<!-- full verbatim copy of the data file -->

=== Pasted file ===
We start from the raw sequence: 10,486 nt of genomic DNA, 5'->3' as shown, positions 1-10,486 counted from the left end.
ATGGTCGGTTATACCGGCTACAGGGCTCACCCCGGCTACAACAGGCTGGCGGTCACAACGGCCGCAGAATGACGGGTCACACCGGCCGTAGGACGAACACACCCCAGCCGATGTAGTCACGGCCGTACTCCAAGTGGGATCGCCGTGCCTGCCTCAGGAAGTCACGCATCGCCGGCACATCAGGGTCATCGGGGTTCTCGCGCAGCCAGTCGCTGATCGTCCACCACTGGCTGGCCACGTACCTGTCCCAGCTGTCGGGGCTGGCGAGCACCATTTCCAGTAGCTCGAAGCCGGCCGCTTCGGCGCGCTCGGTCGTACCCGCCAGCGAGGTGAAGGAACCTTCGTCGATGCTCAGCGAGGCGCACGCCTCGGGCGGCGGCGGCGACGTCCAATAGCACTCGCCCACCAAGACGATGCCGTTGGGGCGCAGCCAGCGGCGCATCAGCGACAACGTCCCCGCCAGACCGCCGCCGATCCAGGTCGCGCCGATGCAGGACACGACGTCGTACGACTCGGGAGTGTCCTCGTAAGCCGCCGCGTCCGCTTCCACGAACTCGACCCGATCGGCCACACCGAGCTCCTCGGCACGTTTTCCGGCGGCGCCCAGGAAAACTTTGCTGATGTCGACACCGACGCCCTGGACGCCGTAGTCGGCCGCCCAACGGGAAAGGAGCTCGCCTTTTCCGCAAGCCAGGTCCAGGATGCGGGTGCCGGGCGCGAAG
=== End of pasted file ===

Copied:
We start from the raw sequence: 10,486 nt of genomic DNA, 5'->3' as shown, positions 1-10,486 counted from the left end.
ATGGTCGGTTATACCGGCTACAGGGCTCACCCCGGCTACAACAGGCTGGCGGTCACAACGGCCGCAGAATGACGGGTCACACCGGCCGTAGGACGAACACACCCCAGCCGATGTAGTCACGGCCGTACTCCAAGTGGGATCGCCGTGCCTGCCTCAGGAAGTCACGCATCGCCGGCACATCAGGGTCATCGGGGTTCTCGCGCAGCCAGTCGCTGATCGTCCACCACTGGCTGGCCACGTACCTGTCCCAGCTGTCGGGGCTGGCGAGCACCATTTCCAGTAGCTCGAAGCCGGCCGCTTCGGCGCGCTCGGTCGTACCCGCCAGCGAGGTGAAGGAACCTTCGTCGATGCTCAGCGAGGCGCACGCCTCGGGCGGCGGCGGCGACGTCCAATAGCACTCGCCCACCAAGACGATGCCGTTGGGGCGCAGCCAGCGGCGCATCAGCGACAACGTCCCCGCCAGACCGCCGCCGATCCAGGTCGCGCCGATGCAGGACACGACGTCGTACGACTCGGGAGTGTCCTCGTAAGCCGCCGCGTCCGCTTCCACGAACTCGACCCGATCGGCCACACCGAGCTCCTCGGCACGTTTTCCGGCGGCGCCCAGGAAAACTTTGCTGATGTCGACACCGACGCCCTGGACGCCGTAGTCGGCCGCCCAACGGGAAAGGAGCTCGCCTTTTCCGCAAGCCAGGTCCAGGATGCGGGTGCCGGGCGCGAAG